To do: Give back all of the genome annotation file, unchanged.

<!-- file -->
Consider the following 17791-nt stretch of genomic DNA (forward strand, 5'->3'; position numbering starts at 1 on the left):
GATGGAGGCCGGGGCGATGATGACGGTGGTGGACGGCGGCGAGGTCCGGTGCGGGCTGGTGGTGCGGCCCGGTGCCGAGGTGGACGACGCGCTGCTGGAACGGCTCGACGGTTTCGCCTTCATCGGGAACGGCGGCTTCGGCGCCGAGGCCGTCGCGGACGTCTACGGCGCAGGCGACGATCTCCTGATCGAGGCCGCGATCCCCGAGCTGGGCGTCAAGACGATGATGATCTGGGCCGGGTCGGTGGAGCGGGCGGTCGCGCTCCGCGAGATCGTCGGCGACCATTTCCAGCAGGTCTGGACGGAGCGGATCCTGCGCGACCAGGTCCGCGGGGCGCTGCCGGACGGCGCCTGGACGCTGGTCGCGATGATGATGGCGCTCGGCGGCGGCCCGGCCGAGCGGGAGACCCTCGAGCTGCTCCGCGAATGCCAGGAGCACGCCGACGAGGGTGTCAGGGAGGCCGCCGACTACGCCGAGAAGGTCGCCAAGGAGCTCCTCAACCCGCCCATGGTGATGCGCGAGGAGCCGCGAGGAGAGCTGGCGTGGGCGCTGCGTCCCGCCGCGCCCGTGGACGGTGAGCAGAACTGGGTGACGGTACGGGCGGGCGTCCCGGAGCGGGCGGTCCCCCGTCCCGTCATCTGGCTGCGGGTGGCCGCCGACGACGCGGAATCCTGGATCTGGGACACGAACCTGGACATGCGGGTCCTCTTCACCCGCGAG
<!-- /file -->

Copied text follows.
Consider the following 17791-nt stretch of genomic DNA (forward strand, 5'->3'; position numbering starts at 1 on the left):
GATGGAGGCCGGGGCGATGATGACGGTGGTGGACGGCGGCGAGGTCCGGTGCGGGCTGGTGGTGCGGCCCGGTGCCGAGGTGGACGACGCGCTGCTGGAACGGCTCGACGGTTTCGCCTTCATCGGGAACGGCGGCTTCGGCGCCGAGGCCGTCGCGGACGTCTACGGCGCAGGCGACGATCTCCTGATCGAGGCCGCGATCCCCGAGCTGGGCGTCAAGACGATGATGATCTGGGCCGGGTCGGTGGAGCGGGCGGTCGCGCTCCGCGAGATCGTCGGCGACCATTTCCAGCAGGTCTGGACGGAGCGGATCCTGCGCGACCAGGTCCGCGGGGCGCTGCCGGACGGCGCCTGGACGCTGGTCGCGATGATGATGGCGCTCGGCGGCGGCCCGGCCGAGCGGGAGACCCTCGAGCTGCTCCGCGAATGCCAGGAGCACGCCGACGAGGGTGTCAGGGAGGCCGCCGACTACGCCGAGAAGGTCGCCAAGGAGCTCCTCAACCCGCCCATGGTGATGCGCGAGGAGCCGCGAGGAGAGCTGGCGTGGGCGCTGCGTCCCGCCGCGCCCGTGGACGGTGAGCAGAACTGGGTGACGGTACGGGCGGGCGTCCCGGAGCGGGCGGTCCCCCGTCCCGTCATCTGGCTGCGGGTGGCCGCCGACGACGCGGAATCCTGGATCTGGGACACGAACCTGGACATGCGGGTCCTCTTCACCCGCGAG